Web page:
When the second bomb went off, the spectators' cheers turned to screams. As sirens blared, emergency workers and National Guardsmen who had been assigned to the race for crowd control began climbing over and tearing down temporary fences to get to the blast site.
Peter Gravelle was in the VIP seating area at the finish line, waiting for his son and granddaughter when the blasts happened. He saw one victim sail through the air — followed by what he believed was a severed limb. His wife, Mary, said she'll never forget the horror of what she saw.
"My heart breaks for all these people," she said. "They actually fell down in the road. The poor souls, yelling for help."
Andover High School track coach Peter Comeau was a block from the finish line near Trinity Church, volunteering and handing out blankets to runners as they finished the Boston Marathon. After hearing the explosions, he ran toward the scene.
"When I got to the finish line (area), it was chaos. Bodies were on the ground everywhere," he said." It was like a war zone.”
Instead of handing out blankets, Comeau found himself helping the medics.
"I heard people yelling for gauze pads, so I went over to the (nearest medical tent), put on some gloves, and brought gauze pads over to the medics," said Comeau. "It was scary. I saw one person laying there without any legs. It was awful."
Competitors and race volunteers were crying as they fled the chaos. Authorities went onto the course to carry away the injured, while race stragglers were rerouted away from the smoking site.
Roupen Bastajian, a state trooper from Smithfield, R.I., had just finished the race when he heard the blasts.
"I started running toward the blast. And there were people all over the floor," he said. "We started grabbing tourniquets and started tying legs. A lot of people amputated. ... At least 25 to 30 people have at least one leg missing, or an ankle missing, or two legs missing."
Bruce Mendelsohn was attending a post-race party in an office building just above the Boston Marathon finish line when an explosion knocked him to the floor. The former Army medic rushed outside to find blood, glass and debris everywhere. He began applying pressure to gruesome wounds.
"This stuff is more like Baghdad and Bombay than Boston," said Mendelsohn, who works at the Massachusetts Institute of Technology. "It was pretty terrifying."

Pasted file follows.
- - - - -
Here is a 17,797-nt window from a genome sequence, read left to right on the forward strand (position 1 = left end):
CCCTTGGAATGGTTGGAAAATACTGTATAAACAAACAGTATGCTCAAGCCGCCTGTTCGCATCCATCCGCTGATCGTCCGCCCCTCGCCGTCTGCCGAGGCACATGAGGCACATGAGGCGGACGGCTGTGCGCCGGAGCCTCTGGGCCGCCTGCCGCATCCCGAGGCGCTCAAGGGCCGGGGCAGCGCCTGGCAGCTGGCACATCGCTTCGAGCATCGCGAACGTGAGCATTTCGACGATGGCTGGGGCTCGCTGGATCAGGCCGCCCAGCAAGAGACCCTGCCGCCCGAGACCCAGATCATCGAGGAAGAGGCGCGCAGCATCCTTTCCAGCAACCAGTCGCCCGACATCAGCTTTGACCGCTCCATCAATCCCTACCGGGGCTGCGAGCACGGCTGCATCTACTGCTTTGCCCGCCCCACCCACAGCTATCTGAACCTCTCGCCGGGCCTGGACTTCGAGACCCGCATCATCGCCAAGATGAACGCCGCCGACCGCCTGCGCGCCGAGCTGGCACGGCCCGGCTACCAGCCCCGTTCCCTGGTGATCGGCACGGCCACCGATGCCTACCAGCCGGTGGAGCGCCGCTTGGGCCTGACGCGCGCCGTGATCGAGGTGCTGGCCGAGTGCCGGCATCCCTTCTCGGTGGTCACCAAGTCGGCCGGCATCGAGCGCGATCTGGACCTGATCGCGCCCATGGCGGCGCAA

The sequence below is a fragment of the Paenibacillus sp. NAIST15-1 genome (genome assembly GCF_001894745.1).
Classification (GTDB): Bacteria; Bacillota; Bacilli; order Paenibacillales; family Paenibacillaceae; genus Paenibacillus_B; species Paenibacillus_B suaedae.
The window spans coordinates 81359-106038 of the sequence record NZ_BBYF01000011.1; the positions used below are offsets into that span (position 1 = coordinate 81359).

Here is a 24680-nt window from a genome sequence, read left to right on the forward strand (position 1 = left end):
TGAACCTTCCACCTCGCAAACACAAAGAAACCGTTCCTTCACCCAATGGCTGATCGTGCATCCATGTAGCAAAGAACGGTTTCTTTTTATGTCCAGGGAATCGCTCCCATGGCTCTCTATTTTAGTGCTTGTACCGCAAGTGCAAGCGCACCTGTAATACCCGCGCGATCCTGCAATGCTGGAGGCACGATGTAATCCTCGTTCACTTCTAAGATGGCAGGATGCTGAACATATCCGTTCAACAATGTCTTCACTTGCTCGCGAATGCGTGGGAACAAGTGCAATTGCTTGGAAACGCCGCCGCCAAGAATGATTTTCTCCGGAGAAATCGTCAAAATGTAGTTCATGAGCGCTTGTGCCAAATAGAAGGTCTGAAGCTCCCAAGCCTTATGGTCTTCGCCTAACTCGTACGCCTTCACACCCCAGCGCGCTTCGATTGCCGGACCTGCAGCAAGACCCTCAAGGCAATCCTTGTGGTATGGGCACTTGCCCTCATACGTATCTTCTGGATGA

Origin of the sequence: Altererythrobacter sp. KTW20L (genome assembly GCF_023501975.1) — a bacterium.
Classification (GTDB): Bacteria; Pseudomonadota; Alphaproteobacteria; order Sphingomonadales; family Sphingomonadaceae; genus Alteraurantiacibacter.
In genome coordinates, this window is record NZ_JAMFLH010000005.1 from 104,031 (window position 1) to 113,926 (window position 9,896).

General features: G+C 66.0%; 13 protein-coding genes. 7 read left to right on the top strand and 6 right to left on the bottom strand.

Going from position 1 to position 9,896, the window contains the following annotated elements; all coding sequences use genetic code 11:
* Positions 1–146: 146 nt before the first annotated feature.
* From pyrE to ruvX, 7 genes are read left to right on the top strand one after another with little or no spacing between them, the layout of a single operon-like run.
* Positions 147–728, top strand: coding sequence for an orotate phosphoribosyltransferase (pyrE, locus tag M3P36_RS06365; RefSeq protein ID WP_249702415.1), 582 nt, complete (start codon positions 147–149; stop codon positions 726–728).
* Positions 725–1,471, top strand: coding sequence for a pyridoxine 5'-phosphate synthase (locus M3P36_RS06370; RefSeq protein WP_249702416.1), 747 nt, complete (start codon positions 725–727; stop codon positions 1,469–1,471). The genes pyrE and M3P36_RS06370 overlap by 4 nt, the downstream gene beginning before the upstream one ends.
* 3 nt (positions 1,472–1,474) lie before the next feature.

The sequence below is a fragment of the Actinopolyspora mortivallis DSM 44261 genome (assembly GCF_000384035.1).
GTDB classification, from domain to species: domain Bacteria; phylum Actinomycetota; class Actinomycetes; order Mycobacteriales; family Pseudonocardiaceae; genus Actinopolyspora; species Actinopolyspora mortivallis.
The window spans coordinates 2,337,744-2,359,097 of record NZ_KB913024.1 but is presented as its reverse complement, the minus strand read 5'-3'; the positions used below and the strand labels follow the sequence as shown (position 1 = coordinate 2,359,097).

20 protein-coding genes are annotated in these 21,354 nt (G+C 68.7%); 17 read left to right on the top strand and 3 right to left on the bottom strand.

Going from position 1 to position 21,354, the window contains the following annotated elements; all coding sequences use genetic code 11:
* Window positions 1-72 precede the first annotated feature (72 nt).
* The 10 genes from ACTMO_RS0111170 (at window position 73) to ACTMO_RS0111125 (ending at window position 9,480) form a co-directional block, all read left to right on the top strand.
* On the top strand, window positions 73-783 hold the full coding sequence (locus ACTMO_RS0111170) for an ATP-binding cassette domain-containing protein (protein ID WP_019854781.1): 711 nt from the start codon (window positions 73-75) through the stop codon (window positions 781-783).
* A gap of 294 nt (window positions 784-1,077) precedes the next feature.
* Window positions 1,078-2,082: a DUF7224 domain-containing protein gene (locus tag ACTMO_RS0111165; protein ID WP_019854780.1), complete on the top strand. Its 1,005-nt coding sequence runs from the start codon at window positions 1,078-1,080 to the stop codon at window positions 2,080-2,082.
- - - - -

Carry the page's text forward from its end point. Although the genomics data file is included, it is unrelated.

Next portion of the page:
The bombings forced an abrupt end to the race. Cellular service in the area went down, making it difficult for many to find loved ones on the course.
The Boston Athletic Association which organizes the event posted this statement on its website: "Today is a sad day for the City of Boston, for the running community, and for all those who were here to enjoy the 117th running of the Boston Marathon. What was intended to be a day of joy and celebration quickly became a day in which running a marathon was of little importance."
The race honored the victims of the Newtown, Conn., shooting with a special mile marker in Monday's race. Boston Athletic Association president Joanne Flaminio previously said there was "special significance" to the fact that the race is 26.2 miles long and 26 people died at Sandy Hook Elementary school.
The senior U.S. intelligence official said the two other explosive devices found nearby were being dismantled. The official spoke on condition of anonymity because he was not authorized to discuss the findings publicly.
Boston Police Commissioner Edward Davis asked people to stay indoors or go back to their hotel rooms and avoid crowds as bomb squads methodically checked parcels and bags left along the race route. He said investigators didn't know whether the bombs were hidden in mailboxes or trash cans.
He said authorities had received "no specific intelligence that anything was going to happen" at the race.
Gov. Deval Patrick said Boston can expect "heightened vigilance" today. Copley Station, which is located close to the bombing sites, will remain closed. Certain exits off the Massachusetts Turnpike will also be closed. Several colleges in the area were also being closed today.
Last night, the Boston Bruins cancelled its game at the Boston Garden. The Boston Celtics game scheduled there tonight has also been cancelled.